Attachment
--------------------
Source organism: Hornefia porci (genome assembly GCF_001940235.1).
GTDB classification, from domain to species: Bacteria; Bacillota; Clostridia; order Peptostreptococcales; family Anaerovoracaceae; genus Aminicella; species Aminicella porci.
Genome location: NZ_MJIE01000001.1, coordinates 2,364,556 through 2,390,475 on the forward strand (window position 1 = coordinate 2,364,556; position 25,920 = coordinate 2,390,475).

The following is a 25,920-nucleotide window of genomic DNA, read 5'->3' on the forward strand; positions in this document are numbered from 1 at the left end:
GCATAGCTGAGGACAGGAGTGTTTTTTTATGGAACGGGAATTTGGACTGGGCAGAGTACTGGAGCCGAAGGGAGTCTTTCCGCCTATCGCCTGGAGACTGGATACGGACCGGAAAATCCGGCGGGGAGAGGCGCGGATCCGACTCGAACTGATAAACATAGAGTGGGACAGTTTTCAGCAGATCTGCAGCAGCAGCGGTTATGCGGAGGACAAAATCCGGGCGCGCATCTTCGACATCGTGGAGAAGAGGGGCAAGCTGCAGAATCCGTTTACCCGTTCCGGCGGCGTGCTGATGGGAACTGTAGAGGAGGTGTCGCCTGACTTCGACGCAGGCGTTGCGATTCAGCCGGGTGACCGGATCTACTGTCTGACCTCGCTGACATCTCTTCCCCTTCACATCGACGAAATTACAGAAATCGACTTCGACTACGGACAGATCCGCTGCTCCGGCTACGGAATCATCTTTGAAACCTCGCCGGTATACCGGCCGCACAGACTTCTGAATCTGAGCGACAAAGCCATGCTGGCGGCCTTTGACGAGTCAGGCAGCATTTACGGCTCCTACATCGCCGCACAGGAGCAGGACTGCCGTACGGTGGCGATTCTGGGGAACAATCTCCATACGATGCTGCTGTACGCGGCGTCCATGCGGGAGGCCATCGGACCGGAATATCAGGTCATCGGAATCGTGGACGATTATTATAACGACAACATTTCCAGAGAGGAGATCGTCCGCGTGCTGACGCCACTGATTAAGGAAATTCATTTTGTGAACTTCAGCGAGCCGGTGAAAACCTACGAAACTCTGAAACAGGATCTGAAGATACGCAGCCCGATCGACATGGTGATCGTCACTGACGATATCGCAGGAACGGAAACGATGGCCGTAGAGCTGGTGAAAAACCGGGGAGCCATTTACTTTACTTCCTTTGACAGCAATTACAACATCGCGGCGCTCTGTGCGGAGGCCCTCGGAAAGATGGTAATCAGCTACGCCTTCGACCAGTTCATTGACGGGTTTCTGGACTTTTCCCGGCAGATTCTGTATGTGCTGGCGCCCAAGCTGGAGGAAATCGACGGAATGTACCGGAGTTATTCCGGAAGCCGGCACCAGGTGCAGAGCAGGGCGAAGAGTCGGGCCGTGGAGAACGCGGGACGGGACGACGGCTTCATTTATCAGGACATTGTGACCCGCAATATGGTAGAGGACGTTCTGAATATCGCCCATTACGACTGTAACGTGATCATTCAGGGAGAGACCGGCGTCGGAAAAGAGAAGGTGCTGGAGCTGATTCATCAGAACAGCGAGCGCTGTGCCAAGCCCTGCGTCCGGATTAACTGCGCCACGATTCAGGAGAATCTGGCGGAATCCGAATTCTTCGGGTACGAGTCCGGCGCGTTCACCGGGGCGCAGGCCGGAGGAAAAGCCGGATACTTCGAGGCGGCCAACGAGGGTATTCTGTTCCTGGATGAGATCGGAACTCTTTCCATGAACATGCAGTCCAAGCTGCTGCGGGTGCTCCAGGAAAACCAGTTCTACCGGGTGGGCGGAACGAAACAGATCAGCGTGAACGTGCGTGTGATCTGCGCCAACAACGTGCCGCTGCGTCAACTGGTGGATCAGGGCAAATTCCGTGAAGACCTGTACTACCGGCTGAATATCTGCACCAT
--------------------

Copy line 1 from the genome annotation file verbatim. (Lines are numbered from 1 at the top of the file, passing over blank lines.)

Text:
Source organism: Hornefia porci (genome assembly GCF_001940235.1).